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Automotive sensor

Khan Md Sayeem

By the definition of sensor, a sensor is a device that measures a physical entity (i.e. records,
identifies or responds to it).
An accelerometer is a device that evaluates actual acceleration or the gravitational force. Actual
acceleration is not the same thing rate of change of velocity. For example an accelerometer will
give different values on the surface of earth and on the surface of moon or on free fall in which
case it would be zero.
Accelerometers have a very wide range of applications in industry. For example the automobile
industry has a very significant use of accelerometers in determining crash safety and overall
safety to passengers. They are also used in the aerospace industry in navigation systems for
various aero planes and defense utilities such as missiles. Theoretically, it acts as a massed on a
spring, and when it experiences acceleration the mass is displaced to a point that the spring
accelerates at the same rate as the whole accelerometer. The newly developed accelerometers use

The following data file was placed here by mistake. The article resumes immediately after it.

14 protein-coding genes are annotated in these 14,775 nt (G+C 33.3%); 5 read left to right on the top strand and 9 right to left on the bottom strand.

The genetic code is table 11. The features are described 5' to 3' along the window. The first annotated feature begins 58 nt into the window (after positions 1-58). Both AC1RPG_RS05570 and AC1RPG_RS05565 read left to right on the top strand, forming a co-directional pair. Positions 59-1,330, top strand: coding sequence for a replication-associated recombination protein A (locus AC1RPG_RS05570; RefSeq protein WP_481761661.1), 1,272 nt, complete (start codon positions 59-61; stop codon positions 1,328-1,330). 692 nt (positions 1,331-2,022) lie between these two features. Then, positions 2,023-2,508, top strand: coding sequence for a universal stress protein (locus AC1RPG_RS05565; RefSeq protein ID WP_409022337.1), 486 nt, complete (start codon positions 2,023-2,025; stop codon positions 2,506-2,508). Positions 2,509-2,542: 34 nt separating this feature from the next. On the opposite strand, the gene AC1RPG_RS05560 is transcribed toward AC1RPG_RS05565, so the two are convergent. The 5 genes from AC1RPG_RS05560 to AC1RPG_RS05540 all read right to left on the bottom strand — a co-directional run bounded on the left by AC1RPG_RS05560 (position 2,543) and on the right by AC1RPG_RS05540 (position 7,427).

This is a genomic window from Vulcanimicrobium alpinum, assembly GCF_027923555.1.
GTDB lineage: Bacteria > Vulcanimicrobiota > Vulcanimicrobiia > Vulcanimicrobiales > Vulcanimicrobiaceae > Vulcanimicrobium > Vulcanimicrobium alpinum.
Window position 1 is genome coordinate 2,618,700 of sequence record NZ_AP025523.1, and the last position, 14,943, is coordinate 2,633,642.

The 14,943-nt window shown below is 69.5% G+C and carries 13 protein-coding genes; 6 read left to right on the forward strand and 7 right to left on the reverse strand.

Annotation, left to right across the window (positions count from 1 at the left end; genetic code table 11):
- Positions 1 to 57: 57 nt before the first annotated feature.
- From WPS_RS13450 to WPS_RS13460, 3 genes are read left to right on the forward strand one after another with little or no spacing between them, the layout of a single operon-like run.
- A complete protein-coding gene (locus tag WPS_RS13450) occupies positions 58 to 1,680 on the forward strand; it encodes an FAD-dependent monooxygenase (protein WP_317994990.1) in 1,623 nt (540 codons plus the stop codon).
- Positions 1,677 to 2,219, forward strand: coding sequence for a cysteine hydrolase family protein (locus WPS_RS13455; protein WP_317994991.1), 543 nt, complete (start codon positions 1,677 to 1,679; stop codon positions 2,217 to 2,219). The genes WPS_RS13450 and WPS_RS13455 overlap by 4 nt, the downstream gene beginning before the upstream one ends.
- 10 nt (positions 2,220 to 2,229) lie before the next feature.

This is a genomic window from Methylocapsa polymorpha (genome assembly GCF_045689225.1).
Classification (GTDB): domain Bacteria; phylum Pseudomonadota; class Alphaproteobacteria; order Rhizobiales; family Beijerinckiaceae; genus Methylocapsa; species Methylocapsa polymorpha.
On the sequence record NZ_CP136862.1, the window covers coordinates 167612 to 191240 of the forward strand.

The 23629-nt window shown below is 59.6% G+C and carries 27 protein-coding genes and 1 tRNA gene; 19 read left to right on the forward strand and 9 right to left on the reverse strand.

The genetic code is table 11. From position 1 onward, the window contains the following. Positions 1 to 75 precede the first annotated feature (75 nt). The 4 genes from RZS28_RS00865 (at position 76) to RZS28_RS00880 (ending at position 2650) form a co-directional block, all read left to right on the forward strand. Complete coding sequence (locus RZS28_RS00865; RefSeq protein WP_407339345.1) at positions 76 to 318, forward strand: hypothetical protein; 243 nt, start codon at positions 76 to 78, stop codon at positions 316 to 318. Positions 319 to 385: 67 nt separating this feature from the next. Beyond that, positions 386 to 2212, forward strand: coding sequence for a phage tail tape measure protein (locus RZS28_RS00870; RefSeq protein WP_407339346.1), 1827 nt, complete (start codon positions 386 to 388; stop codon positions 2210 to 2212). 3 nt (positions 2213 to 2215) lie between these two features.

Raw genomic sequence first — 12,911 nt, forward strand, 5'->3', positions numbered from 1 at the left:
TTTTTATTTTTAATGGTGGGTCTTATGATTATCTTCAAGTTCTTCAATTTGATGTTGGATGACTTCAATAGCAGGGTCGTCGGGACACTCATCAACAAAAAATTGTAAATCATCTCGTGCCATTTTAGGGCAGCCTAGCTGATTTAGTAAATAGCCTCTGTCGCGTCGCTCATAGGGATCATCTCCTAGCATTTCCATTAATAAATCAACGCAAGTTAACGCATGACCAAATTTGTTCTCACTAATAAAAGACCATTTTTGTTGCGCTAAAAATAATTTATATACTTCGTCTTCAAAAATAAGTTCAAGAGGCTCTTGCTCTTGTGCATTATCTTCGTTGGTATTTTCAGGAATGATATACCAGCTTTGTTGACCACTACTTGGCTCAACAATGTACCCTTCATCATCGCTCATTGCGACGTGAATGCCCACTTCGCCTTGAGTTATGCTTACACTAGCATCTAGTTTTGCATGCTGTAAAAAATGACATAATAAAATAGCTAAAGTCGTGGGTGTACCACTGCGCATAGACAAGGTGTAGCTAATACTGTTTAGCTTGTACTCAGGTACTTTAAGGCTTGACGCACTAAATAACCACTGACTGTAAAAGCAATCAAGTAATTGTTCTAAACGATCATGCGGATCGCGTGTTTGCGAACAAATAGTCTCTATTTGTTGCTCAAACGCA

small micro-electro-mechanical systems or MEMs usually having a cantilever beam and a
seismic mass. The damping in these systems occurs from the remaining gas in that is present in
the chamber. By the external acceleration as the proof mass is displaced from the original
position it is measured by the analog or digital way. But usually the capacitance between the
fixed beams and the beams attached to the seismic mass. They always function in in-plane with
the manufactured die and by combining two devices and perpendicularly on a single die a twoaxis accelerometer can be manufactured. During manufacture its always a tradeoff between
maximum acceleration measurement and sensitivity for reaching the optimum performance.
They are very widely used in automotive industry today. For example, Volvo utilizes hundreds
of accelerometers to measure the effects of impacts on vehicles and their passengers allowing it
to plan even safer cars. The accelerometers attached to the crash-test dummies are rated at 500 g
while those used on the car itself record impacts at up to 2000 g.
In other cases, for rotational acceleration measurements, such as those most characteristic event
we come across in crash testing, suspension and chassis vibration analysis and vehicle rollover
detection applications an accelerometer which reimburses temperature. Piezoresistive
accelerometer is specially designed to ignore cross-axis angular and linear accelerations within
automotive safety testing function. The sensor is fluid-damped to perfect frequency and phase
response throughout its functioning temperature range of around 100 degrees of temperature.
Other uses of the accelerometer can be on biology, navigation and other many various fields of
engineering. It is highly valued to measure any impact based experiments.